end piece and cap

Shown here with the required end piece.

Then there’s a flush type, that would need sort of a giant screwdriver to open.

flush-abs-clean-out-plug

Which screws in where the square plug cap would fit.

Then there’s a rubber cap end, which would only need a good survival knife to cut it open.

rubber pipe cap

To avoid having to dig up the entire tube, I suggest you attach either wires or pull strings to packages or items in your cache, especially if the tube is smaller in diameter than your hand or longer than you can reach to the bottom of when the thing is buried and on end. Most people tend to bury their cache pipes vertically as it’s a smaller diameter, but much deeper, hole to dig rather than laying the pipe down in a long trench type idea. That also makes it a little harder to find with a metal detector if someone was searching for hidden goodies with that device.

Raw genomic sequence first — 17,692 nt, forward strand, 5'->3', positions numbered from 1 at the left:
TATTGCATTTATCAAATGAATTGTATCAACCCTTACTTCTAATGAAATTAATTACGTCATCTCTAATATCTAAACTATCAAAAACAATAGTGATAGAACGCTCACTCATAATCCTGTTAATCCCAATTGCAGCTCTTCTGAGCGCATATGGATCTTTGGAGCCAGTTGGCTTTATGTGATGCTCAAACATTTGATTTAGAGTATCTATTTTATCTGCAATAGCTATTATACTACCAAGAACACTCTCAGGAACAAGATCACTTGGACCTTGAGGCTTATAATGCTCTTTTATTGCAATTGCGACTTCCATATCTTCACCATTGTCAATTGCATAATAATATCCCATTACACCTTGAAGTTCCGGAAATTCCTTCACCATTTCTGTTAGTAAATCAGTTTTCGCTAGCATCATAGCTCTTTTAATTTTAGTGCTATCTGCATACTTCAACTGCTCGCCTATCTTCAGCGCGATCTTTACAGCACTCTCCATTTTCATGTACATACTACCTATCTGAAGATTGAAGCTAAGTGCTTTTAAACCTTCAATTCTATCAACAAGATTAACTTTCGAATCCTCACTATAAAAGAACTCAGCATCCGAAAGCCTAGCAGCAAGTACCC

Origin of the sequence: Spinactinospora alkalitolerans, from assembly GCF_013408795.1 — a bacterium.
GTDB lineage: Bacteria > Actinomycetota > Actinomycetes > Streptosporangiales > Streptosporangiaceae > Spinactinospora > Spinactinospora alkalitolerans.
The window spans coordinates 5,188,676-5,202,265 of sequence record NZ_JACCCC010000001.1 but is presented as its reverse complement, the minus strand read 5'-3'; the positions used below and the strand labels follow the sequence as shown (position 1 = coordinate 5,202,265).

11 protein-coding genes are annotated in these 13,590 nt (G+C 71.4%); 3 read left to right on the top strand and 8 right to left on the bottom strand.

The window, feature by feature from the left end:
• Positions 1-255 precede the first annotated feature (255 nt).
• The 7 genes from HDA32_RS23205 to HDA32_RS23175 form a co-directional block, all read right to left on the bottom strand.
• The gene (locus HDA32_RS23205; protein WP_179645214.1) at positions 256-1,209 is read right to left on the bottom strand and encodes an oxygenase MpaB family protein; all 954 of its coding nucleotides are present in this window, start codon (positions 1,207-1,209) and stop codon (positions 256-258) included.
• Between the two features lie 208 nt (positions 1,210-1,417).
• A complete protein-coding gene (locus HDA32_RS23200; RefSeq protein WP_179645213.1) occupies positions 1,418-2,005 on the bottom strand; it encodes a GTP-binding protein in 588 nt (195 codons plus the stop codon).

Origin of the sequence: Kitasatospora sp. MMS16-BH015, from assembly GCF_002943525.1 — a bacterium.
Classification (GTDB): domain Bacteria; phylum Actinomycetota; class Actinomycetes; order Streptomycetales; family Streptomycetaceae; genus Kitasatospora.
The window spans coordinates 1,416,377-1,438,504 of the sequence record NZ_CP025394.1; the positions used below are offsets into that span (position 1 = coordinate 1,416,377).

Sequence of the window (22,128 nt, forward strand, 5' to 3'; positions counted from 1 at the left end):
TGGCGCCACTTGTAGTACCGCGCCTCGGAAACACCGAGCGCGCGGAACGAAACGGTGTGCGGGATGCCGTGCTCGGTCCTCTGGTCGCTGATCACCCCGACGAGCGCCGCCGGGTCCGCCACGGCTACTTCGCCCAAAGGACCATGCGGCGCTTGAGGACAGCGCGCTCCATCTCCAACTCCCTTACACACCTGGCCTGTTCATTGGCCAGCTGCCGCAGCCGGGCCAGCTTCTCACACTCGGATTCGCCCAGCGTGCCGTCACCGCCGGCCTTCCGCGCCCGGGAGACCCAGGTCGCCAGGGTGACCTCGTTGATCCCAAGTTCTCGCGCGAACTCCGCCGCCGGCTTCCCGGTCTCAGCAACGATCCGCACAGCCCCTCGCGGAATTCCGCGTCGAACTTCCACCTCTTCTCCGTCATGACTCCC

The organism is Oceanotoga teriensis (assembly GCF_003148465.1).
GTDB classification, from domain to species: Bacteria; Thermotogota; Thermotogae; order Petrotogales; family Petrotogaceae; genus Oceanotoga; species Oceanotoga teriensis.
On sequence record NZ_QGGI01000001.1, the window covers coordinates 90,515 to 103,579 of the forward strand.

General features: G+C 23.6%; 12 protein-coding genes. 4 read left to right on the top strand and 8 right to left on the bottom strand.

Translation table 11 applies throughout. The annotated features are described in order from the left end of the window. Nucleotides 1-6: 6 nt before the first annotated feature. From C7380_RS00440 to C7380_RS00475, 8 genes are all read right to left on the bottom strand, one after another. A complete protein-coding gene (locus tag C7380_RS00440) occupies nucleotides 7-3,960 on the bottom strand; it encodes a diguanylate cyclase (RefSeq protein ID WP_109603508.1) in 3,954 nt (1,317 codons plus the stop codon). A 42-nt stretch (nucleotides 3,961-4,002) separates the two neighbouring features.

Of course if you can’t remember exactly where you buried your cache, you’ll be rather frustrated if you need to dig it up, I’ll bet. So, if you don’t have family members with you to help bury the things and recall those details, you need some ‘memory joggers’ to help you recall the details of the location. A method that came to mind, and has other value as well, is to find a one ounce silver bullion bar with a smooth, non detailed backside to use as a “map”.

Cache map